And for 2017 tax returns, the IRS is no longer accepting “silent” returns. Returns will be rejected if they don’t include an answer to the question about whether the filer had health insurance in 2017.

To clarify, it is always illegal to lie to the IRS. So you can’t say you had coverage when you actually didn’t. (Employers, exchanges, and health insurance companies also report to the IRS; this isn’t just the honor system.) And although the IRS can’t use their normal enforcement avenues for collecting the penalty, they can deduct it from current or future tax refunds.

Individual mandate repeal doesn’t take effect until 2019

In December 2017, Republican lawmakers passed H.R.1, the Tax Cuts and Jobs Act. The far-reaching tax bill left most of the ACA’s taxes intact, but it did include repeal of the individual mandate penalty. However, the penalty repeal only applies to months after December 31, 2018. There is still a penalty for being uninsured in 2018, and it will be assessed on tax returns that are filed in early 2019. But there will not be a penalty for people who become uninsured starting in January 2019.

A weakened (and eventually, repealed) individual mandate will result in a less stable market

The week after the IRS quietly changed their stance on silent returns for 2016 tax returns, HHS introduced proposed regulations aimed at stabilizing the individual and small group health insurance markets (both on and off-exchange), and the market stabilization rule was finalized in April 2017. While the IRS decision to accept silent returns for 2016 was in line with Trump’s executive order, it was the opposite of a market stabilization measure, so it was somewhat ironic that the Trump Administration was simultaneously working on actions purported to stabilize the individual market.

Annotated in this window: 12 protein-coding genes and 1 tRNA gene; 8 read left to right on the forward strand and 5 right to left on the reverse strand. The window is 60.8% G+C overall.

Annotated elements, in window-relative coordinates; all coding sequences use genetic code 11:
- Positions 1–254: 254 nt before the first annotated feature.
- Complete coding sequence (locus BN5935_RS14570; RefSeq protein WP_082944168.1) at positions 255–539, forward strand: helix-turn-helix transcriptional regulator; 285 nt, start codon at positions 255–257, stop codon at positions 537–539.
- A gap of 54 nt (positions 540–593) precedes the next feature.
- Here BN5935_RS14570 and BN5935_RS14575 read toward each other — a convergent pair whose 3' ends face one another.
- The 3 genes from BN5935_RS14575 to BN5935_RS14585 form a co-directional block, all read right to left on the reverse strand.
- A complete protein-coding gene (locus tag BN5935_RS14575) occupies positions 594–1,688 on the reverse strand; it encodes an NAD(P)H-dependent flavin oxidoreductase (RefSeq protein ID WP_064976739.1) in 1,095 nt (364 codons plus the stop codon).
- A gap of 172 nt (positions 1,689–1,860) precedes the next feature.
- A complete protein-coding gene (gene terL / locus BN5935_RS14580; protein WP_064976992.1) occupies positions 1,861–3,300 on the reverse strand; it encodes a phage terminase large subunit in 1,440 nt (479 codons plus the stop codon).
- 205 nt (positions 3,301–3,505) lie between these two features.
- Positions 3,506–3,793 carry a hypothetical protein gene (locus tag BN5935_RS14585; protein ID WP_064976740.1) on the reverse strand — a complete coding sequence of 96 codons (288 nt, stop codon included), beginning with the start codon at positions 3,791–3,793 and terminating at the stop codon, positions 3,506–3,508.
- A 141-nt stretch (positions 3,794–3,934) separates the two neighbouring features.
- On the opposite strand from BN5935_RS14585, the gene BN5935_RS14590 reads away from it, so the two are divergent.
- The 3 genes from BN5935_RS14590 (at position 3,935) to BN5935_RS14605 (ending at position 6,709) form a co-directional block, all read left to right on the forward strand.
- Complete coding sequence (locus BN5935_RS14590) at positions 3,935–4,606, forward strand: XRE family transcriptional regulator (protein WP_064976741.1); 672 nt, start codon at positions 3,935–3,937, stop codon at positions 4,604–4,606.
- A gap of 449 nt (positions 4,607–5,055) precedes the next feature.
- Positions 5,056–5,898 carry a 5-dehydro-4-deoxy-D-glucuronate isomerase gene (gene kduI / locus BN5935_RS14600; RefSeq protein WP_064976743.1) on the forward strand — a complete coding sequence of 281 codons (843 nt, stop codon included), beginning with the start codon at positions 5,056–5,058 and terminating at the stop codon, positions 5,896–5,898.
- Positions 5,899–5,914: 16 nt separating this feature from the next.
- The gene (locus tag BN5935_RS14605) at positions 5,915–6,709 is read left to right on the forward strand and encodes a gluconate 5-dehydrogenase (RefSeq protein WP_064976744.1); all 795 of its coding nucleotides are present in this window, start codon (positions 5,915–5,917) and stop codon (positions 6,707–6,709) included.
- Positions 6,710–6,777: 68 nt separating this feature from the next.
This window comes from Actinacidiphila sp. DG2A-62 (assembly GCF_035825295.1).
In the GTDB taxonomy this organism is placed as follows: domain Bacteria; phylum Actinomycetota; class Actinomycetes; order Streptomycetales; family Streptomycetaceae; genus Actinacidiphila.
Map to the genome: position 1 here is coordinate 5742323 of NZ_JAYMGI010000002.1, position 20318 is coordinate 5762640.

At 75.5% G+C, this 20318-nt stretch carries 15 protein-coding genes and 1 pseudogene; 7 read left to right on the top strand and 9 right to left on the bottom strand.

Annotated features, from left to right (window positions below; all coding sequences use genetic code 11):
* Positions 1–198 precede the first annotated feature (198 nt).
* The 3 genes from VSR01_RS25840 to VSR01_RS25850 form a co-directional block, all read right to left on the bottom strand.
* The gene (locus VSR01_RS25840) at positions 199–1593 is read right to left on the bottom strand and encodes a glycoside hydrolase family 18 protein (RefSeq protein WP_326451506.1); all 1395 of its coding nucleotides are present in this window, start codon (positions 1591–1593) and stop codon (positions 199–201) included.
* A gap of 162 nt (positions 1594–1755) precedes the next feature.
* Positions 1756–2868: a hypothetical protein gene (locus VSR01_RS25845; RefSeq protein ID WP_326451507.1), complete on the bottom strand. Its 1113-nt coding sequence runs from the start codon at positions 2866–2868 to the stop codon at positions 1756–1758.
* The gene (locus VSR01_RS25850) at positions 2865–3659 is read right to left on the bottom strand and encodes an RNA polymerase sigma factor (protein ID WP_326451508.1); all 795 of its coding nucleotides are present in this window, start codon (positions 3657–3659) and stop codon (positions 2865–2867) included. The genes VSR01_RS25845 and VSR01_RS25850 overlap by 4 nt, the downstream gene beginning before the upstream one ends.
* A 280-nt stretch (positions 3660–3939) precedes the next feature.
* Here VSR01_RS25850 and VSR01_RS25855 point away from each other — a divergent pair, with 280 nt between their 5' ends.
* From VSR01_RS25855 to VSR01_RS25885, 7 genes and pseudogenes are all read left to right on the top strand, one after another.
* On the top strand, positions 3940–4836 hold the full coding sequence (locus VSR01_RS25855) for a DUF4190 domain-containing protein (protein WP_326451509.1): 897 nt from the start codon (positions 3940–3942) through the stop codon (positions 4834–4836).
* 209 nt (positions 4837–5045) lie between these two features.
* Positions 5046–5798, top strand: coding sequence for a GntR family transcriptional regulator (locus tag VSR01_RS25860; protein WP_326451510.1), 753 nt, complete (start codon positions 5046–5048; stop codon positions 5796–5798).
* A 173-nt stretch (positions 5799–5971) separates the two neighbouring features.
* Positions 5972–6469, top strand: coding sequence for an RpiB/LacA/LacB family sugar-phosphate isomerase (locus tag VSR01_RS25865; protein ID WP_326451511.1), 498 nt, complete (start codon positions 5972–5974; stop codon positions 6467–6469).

The ACA’s main insurance reforms (guaranteed-issue coverage, premium subsidies, and the individual mandate) are often described as a three-legged stool. Insurers can no longer reject people based on medical history, and that pushes premiums upwards. But the individual mandate ensures that healthy people purchase coverage, helping to keep premiums in check. And premium subsidies offset a significant portion of the cost for low-income and middle-class enrollees, making coverage affordable in situations where it would otherwise be unaffordable.

Remove or weaken any leg, and the stool (in this case, the insurance market) becomes unbalanced. Although the individual mandate remains in place until the end of 2018, there is widespread confusion about whether the mandate is still in effect. The uninsured rate rose in 2017, and the Congressional Budget Office projects that the number of uninsured Americans in 2027 will be higher by 13 million people than it would have been if the individual mandate penalty had remained in place. Although most areas of the country are expected to continue to have stable individual markets (thanks in large part to the premium subsidies, which keep coverage affordable for most enrollees) even without the individual mandate, there are concerns about market destabilization in some areas.